Red Joan fails to invoke wartime espionage thrills

Directed by Trevor Nunn and written by Lindsay Shapero, Red Joan is an unfortunately average drama based on the life of KGB spy Melita Norwood. Although the subject matter had wonderful potential to serve as the basis of an excellent film, Red Joan gets caught up in tedious romance, poor structure, and dull execution. (DLH: 2.5/5)

Review by FF2 Intern Dayna Hagewood

The first sequence of Red Joan already establishes one of the biggest issues in the film. Older Joan (played by an underusedJudi Dench) is shown pruning her garden in a quiet suburb followed by silent shots of the interior of her house. The first real action in the film is exactly what is shown in the trailer. The police bang on her door and take Joan in for questioning regarding treason in the 30s and 40s. It seemed that this event happened much too soon in a film that is nearly two hours. We barely have a sense of Joan’s personality as an older woman before she is thrust into questioning and we delve into flashbacks from her earlier life.

The questioning is another large problem in the film. It seems that the present serves no purpose aside from transitioning into flashbacks. Every time older Joan is asked a heated question at the police station, the film dissolves into her experiences at Cambridge and in her job as an assistant to a professor studying the chemistry of the atomic bomb. We never get to see old Joan answer the questions, and this structure repeats too many times to be interesting. It would have been nice to mix up the interactions between Joan and the interrogators instead of seeing constant chronological flashbacks.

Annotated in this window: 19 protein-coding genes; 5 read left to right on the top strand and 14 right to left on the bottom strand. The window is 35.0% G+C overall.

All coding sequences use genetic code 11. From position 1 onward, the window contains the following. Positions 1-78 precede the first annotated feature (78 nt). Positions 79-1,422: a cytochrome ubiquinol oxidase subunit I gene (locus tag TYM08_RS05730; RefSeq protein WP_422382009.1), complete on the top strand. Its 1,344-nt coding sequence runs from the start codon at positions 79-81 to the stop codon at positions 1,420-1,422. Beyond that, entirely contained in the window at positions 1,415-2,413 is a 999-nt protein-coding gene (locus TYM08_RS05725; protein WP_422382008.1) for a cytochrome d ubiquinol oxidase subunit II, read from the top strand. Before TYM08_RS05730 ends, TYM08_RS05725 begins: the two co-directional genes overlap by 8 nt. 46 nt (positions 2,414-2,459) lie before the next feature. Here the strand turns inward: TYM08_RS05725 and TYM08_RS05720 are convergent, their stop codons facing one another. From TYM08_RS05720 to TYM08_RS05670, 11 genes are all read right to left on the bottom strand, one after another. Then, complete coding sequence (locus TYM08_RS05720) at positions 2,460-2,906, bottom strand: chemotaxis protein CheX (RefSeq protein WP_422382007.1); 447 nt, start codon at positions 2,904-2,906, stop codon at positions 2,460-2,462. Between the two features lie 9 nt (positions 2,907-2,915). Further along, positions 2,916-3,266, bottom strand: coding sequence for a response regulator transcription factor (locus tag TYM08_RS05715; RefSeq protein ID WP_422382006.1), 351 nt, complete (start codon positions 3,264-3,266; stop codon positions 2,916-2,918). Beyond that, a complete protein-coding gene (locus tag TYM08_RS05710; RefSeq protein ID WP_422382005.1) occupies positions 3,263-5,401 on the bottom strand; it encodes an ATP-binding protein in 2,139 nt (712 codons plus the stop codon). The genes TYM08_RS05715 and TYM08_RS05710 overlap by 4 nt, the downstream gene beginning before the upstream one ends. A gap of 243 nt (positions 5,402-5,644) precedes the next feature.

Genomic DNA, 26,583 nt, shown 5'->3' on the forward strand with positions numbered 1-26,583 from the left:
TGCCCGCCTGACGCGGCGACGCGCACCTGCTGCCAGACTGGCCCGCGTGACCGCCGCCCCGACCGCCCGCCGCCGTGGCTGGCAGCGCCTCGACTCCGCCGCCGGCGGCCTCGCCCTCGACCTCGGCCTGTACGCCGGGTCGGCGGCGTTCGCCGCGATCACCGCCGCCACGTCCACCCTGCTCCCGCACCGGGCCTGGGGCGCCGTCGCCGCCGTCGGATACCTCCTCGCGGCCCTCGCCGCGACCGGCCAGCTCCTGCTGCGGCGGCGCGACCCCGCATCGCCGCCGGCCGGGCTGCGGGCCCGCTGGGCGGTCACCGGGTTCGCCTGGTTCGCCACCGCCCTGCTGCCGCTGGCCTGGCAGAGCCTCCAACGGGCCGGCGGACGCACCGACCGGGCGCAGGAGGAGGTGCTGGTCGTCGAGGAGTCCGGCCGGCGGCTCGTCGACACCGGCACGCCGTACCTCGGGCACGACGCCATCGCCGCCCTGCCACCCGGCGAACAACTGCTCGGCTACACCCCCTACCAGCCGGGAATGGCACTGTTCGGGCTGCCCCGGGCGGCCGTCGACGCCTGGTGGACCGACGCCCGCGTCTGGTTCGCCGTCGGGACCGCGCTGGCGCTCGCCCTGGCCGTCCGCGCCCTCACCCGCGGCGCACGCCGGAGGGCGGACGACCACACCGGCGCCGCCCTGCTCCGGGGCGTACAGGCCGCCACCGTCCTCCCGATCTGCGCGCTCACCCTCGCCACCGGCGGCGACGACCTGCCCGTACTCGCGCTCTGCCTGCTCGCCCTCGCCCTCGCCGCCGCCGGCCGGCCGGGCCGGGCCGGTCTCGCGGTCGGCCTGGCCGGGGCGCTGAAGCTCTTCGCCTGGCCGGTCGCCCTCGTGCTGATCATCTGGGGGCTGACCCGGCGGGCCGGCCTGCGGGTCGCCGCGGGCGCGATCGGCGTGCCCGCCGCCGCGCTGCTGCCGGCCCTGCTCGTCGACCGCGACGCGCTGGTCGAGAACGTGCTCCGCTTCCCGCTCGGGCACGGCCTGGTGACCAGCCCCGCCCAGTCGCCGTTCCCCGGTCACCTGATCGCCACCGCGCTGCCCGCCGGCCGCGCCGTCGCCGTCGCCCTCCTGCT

The only information the present offers viewers is that Joan has a son who is forced to come to terms with her treason. This relationship was thrown in during the short bursts of interrogation and also ended in a predictable way. It didn’t seem that there was any value to be gained by that relationship, and thus, by the scenes of the present. Unfortunately, the biggest mystery in Red Joan ends up being a question of who the son’s father is, which is a letdown considering there are so many other elements that could have been suspenseful and intriguing.

So, what Red Joan does offer is a lush recounting of young Joan’s life as a student and eventually a spy (played by Sophie Cookson). While the flashbacks are steeped in beautiful 30’s costuming and décor, these sections of the film are riddled with slow moving build-up and constant relationship disputes. Young Joan attends socialist meetings at Cambridge after meeting Sonya (Tereza Srbova) while she is studying to get her degree in physics. It is there that she meets Sonya’s cousin Leo (Tom Hughes), who is active in his politics and desires to supply Russia with information about the research in England on the atomic bomb. Young Joan gets easily swept up in their political activity and begins a messy and dysfunctional relationship with Leo without much explanation as to why she gets involved in socialist meetings in the first place.